So what is the most effective way to get fast in training? By training fast you will be able to race fast. Of course you can’t just expect to run your goal pace for the duration set immediately so the best method is interval training. This is the stop start method of training that allows you to go at or above your goal pace for a set period, with recovery intervals planned. An example would be 6x 2minute run at 10k goal pace, with 2minute recoveries.
The FITT principle is a good guide of the variables you can play with in terms of training. Frequency, Intensity, Time or duration and Type of exercise car all variables. In the 6x2minute session described it could be that you reduce your recovery intervals weekly (T) from 2 minutes to 90sec then 1min and so on until you are able to achieve the pace for your 10k with no rests.
With any training session specificity is key and you will do well to ask yourself ‘what do I want to achieve from this session?’
Step 4 – Nutrition
Nutrition is so important and my personal favourite part of health and fitness, and an important part of any triathlon training program. It is often overlooked or misunderstood though, and this is no surprise because there is so much conflicting information available.
As endurance athletes your focus should be on nutrient dense foods during your day. These foods include fruits and vegetables, nuts, seeds, lean meats, poultry and fish. Considering nutrient density it is useful to look up the ORAC rating (antioxidant content) of foods. You might like to know dark chocolate is full of antioxidants, which are effective for combating free radicals. Free radicals are essentially like ‘rust’ for our body and are increased by pollutants, oxygen and exercise.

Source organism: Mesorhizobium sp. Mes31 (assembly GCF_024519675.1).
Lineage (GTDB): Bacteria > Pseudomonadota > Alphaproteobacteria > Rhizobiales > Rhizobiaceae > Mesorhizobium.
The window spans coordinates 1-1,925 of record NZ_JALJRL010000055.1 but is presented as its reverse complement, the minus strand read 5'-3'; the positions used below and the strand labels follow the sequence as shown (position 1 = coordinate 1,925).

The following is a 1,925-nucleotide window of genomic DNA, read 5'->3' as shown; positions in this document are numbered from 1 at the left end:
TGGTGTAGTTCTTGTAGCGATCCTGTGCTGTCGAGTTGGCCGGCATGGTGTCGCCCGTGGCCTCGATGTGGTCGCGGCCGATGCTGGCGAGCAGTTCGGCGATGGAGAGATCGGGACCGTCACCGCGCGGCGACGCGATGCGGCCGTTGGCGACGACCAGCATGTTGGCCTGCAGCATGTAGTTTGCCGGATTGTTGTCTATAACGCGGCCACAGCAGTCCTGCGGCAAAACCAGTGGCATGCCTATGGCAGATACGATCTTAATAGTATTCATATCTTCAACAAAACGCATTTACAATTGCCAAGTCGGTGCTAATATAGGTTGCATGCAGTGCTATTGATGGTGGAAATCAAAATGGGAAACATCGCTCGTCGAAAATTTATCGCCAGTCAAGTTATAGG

Sports nutrition can be used effectively during and within 15minutes after training or racing. In these times it is wise to consume high glycemic index foods such as sports bars and drinks. Keep these foods confined to these times however as this is when your body is most effective at using them. You are highly insulin sensitive around exercise sessions, and if you consume a diet high in sports nutrition in your sedentary day you will not be doing yourself any favours.
Step 5 – Race
So you have broken your triathlon training program into manageable chunks and you are confident in your ability to complete the race. However it is essential to execute your race properly otherwise you will struggle.
Plan your day, your journey and where you have to be. Are there transition bags for a triathlon or do you have to be in a certain pen at the run start?
Ensure all your equipment works. Gather it a week before your event and never try anything new on race day – always test it in training. Gather your entourage: friends, family, coach to help you and to carry things for you. Remove any stresses that are unnecessary and people love to help and get involved.
Stick to your plan. No matter what other people are doing around you stick to your plan. It is your race and you know what pace to go at. If others sprint off at the start don’t feel obliged to keep up. You will have a faster overall time if you keep to your limits and likely overtake others who set off to fast. This is particularly true in longer events.
I hope you found this useful and if you apply the five steps you are sure to get fitter swiftly. I have prepared a free fitness pack / triathlon training program you can claim at www.turbochargemyrace.com and if you would like more information about me you can read my blog at www.nsvtraining.com .